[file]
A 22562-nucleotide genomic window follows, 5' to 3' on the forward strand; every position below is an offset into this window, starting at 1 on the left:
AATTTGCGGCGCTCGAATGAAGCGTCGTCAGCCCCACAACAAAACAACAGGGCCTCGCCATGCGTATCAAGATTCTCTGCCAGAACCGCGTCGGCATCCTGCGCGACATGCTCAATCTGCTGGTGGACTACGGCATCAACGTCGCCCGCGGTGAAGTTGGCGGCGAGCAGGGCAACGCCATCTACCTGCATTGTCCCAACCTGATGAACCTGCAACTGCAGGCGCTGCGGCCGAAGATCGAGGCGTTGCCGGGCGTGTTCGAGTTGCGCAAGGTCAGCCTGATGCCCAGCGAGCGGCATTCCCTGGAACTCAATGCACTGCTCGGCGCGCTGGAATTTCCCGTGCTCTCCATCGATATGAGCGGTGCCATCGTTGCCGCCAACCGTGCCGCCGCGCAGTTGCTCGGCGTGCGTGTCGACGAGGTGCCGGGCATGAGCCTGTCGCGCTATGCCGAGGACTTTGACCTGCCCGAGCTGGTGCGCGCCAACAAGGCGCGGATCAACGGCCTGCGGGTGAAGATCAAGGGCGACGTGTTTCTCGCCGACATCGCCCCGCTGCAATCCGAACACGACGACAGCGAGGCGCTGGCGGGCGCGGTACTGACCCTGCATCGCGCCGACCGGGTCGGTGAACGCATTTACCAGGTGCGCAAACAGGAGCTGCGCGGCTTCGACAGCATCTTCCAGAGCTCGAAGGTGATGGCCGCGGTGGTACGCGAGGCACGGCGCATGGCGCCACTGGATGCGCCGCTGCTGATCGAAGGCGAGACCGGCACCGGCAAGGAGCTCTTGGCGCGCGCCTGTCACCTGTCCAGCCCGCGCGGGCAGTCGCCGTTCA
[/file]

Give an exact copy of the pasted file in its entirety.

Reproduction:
A 22562-nucleotide genomic window follows, 5' to 3' on the forward strand; every position below is an offset into this window, starting at 1 on the left:
AATTTGCGGCGCTCGAATGAAGCGTCGTCAGCCCCACAACAAAACAACAGGGCCTCGCCATGCGTATCAAGATTCTCTGCCAGAACCGCGTCGGCATCCTGCGCGACATGCTCAATCTGCTGGTGGACTACGGCATCAACGTCGCCCGCGGTGAAGTTGGCGGCGAGCAGGGCAACGCCATCTACCTGCATTGTCCCAACCTGATGAACCTGCAACTGCAGGCGCTGCGGCCGAAGATCGAGGCGTTGCCGGGCGTGTTCGAGTTGCGCAAGGTCAGCCTGATGCCCAGCGAGCGGCATTCCCTGGAACTCAATGCACTGCTCGGCGCGCTGGAATTTCCCGTGCTCTCCATCGATATGAGCGGTGCCATCGTTGCCGCCAACCGTGCCGCCGCGCAGTTGCTCGGCGTGCGTGTCGACGAGGTGCCGGGCATGAGCCTGTCGCGCTATGCCGAGGACTTTGACCTGCCCGAGCTGGTGCGCGCCAACAAGGCGCGGATCAACGGCCTGCGGGTGAAGATCAAGGGCGACGTGTTTCTCGCCGACATCGCCCCGCTGCAATCCGAACACGACGACAGCGAGGCGCTGGCGGGCGCGGTACTGACCCTGCATCGCGCCGACCGGGTCGGTGAACGCATTTACCAGGTGCGCAAACAGGAGCTGCGCGGCTTCGACAGCATCTTCCAGAGCTCGAAGGTGATGGCCGCGGTGGTACGCGAGGCACGGCGCATGGCGCCACTGGATGCGCCGCTGCTGATCGAAGGCGAGACCGGCACCGGCAAGGAGCTCTTGGCGCGCGCCTGTCACCTGTCCAGCCCGCGCGGGCAGTCGCCGTTCA